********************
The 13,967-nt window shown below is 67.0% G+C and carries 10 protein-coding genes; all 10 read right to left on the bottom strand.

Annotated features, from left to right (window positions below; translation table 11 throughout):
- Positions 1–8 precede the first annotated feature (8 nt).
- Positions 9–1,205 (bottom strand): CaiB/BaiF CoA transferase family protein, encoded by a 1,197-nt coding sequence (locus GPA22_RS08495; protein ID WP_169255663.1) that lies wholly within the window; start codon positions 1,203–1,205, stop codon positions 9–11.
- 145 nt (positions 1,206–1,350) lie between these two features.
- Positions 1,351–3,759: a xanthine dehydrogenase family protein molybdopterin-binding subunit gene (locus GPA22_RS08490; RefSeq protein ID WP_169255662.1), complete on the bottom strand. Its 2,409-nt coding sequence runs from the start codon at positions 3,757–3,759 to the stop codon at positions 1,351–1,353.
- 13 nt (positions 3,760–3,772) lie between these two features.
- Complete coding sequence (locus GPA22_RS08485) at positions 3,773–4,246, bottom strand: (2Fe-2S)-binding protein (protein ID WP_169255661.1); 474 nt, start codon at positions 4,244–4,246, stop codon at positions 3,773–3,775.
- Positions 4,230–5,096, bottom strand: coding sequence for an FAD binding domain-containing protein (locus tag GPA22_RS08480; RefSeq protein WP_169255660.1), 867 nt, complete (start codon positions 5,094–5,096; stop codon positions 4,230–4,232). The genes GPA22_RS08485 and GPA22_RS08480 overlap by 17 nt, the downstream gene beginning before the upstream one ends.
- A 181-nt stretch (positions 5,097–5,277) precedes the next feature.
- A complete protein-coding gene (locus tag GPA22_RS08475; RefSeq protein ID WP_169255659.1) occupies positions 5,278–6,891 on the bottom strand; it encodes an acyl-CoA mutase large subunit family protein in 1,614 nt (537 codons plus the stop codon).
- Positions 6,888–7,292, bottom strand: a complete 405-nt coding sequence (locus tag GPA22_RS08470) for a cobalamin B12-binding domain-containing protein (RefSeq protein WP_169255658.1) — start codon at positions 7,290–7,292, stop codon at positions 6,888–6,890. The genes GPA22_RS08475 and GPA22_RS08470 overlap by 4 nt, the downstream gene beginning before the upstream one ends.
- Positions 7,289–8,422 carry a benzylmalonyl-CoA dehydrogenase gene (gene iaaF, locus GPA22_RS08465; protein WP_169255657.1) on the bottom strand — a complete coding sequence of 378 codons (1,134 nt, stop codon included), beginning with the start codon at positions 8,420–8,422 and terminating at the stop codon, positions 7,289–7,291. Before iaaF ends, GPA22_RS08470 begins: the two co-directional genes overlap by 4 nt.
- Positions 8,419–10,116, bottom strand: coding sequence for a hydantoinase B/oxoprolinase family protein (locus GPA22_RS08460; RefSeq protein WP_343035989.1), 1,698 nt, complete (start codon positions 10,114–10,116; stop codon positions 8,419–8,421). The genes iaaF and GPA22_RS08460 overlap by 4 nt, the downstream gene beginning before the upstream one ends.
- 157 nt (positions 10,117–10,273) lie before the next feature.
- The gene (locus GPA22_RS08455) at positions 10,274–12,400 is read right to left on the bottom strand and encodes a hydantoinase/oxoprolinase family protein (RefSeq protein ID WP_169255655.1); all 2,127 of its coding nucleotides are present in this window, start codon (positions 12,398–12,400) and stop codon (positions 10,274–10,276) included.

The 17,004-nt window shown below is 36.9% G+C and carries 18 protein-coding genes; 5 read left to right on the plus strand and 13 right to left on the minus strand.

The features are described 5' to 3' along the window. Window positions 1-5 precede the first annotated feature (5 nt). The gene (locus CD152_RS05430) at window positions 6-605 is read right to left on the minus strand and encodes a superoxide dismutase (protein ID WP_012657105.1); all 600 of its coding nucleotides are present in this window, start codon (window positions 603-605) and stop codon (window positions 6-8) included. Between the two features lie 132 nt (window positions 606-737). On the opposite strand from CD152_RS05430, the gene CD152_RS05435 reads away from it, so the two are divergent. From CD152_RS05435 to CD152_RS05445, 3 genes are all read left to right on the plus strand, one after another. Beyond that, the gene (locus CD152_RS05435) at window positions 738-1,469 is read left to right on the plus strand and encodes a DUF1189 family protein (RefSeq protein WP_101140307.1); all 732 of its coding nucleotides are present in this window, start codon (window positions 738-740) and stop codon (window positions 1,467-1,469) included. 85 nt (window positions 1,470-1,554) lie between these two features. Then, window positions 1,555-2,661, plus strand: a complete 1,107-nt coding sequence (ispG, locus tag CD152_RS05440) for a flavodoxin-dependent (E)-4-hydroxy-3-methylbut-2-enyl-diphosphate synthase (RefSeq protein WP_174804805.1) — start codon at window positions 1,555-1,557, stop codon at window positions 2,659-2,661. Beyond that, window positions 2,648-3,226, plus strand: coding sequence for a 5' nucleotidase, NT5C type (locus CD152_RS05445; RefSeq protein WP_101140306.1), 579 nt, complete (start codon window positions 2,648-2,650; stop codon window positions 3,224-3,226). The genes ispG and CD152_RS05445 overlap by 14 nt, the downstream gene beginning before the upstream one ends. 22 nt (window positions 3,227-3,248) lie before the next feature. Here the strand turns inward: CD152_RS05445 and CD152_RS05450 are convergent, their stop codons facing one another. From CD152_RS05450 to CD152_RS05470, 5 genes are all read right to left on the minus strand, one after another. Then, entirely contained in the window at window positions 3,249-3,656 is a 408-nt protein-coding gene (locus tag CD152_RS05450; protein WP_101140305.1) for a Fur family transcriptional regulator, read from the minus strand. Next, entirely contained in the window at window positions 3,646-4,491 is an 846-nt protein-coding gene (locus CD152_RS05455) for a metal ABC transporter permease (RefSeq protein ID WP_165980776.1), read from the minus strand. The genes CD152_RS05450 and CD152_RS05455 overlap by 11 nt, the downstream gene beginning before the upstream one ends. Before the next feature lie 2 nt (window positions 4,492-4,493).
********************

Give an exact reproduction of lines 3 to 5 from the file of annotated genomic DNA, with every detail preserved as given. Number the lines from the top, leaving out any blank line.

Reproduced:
- Positions 1–8 precede the first annotated feature (8 nt).
- Positions 9–1,205 (bottom strand): CaiB/BaiF CoA transferase family protein, encoded by a 1,197-nt coding sequence (locus GPA22_RS08495; protein ID WP_169255663.1) that lies wholly within the window; start codon positions 1,203–1,205, stop codon positions 9–11.
- 145 nt (positions 1,206–1,350) lie between these two features.